When it comes to performance the PreSonus Eris E3.5s are definitely a viable contender. These bad boys come with 50W class AB amplification and a 3.5 Kevlar woofer to generating a quality low-end with minimal bass distortion.

 Pros:

·       Comes with two studio monitors for the price

·       3.5" Kevlar woofers deliver solid low-end sound with minimal bass distortion

·       Solid construction and quality components for superior sound

·       Controls for accurate playback in any studio environment

·       Powerful enough for any studio, yet affordable enough for any budget

Cons:

·       The cables it comes with are not the best quality


Tascam VL-S3… $99

Now when it comes to studio monitors that pack punch the Tascam VL-S3 studio monitors are definitely where it’s at. With its 3” woofer, rear ported design and a 1/8” stereo mini jack that allows playback from your smartphones or MP3 player, $99 seems unreal.

 Pros:

·       Great sound quality

·       Has a 3″ Woofer

·       Has a 0.5″ Tweeter

·       Also a 1/8” stereo mini jack for playing from smartphones or MP3 players

Cons:

·       None that I could find, quality monitors.

The Wrap Up

So there you have it! The four most essential pieces you’ll need, to construct your own DIY home studio.

We discussed them, we reviewed them and now the rest is up to you.

Your days of Google searching “recording studios near me” are about to be a thing of the past!

All you have to do is decide. And the best part is your studio can be up and running for well under $500.

Now there are some accessories that you also have to invest in, but trust me they definitely wont be breaking the bank.

Those are…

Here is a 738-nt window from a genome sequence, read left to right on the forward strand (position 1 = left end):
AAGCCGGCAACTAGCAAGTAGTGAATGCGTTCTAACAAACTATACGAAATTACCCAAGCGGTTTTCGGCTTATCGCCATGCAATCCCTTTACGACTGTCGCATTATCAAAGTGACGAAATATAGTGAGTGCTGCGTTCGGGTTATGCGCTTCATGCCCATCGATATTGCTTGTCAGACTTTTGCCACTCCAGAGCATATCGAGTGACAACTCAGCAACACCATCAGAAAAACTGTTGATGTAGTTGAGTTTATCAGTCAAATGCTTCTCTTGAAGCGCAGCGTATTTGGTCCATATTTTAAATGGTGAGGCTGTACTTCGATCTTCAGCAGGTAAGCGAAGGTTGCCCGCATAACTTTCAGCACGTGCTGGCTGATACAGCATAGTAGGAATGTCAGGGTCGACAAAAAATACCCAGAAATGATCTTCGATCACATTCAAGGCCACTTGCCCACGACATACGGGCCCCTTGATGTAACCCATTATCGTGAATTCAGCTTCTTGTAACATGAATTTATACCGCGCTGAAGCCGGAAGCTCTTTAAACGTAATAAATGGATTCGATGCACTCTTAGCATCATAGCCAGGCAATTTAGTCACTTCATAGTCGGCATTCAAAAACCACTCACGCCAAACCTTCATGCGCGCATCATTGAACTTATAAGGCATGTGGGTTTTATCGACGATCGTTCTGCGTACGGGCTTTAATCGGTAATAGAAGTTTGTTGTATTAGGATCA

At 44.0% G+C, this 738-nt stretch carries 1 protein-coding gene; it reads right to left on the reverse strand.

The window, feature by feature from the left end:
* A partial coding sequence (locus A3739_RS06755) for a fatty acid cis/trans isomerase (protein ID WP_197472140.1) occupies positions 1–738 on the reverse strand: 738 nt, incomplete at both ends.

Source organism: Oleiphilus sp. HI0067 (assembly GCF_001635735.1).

Mic stands

Microphone Pop filters

Headphones

Mic cables

and…

RCA or XLR cables depending on which audio interface you go with.

For these items ill definitely leave some suggestions but as far as mic stands and pop filters go, any one will do the job.

So, for the headphones, RCA/TRS to XLR cables, and microphone cables, check these out!

 

Studio monitor TRS to XLR cables

When connecting your studio monitors to your audio interface you will need TRS to XLR cables. The Tisino 1/4 Inch TRS to XLR Male Balanced Signal Interconnect Cable Quarter inch to XLR Patch Cable is pretty solid. It will definitely get the job done for an affordable price.


Microphone cables

When connecting your microphone to your audio interface you will need to purchase a quality microphone cable/cables. Its important to make sure that the cables you purchase wont distort your audio sound, if they move or get bumped, while trying to record new music. So with that being said, I strongly suggest you check out these Mogami CorePlus Microphone Cables. Mogami is a very reliable and trusted brand and I have been using them for years.


RCA Cables

If you do decide to go with the Mackie 402 or any mixer type audio interface you will need to purchase RCA adapter cables to run your mixer directly to your laptop or desktop. These RCA Dual Shielded Gold-Plated 3.5mm Male to 2RCA Male Cables will do the trick. Plus they are only $8. Steal!

Headphones

Last but not least headphones! No way around it, you’re going to need a pair. Now headphones are one of those things where the more money you are willing to spend on them, obviously the better the quality. But there are a number of affordable options out there to get you started. The LyxPro HAS-10 Closed Back Over-Ear Professional Studio Monitor & Mixing Headphones are definitely a good place to start. Personally, I think the sound quality of these are pretty good and they are over the ear to help block out sound, which is preferred for tracking music.

So that wraps it up. Hope this has been helpful and good luck on you DIY Home Studio journey. I can’t wait to hear some of the magic you’ll cook up in your new studio! On behalf of DIYHomeStudios and No Beat Is Safe Entertainment. I would just like to say thank you and see you around.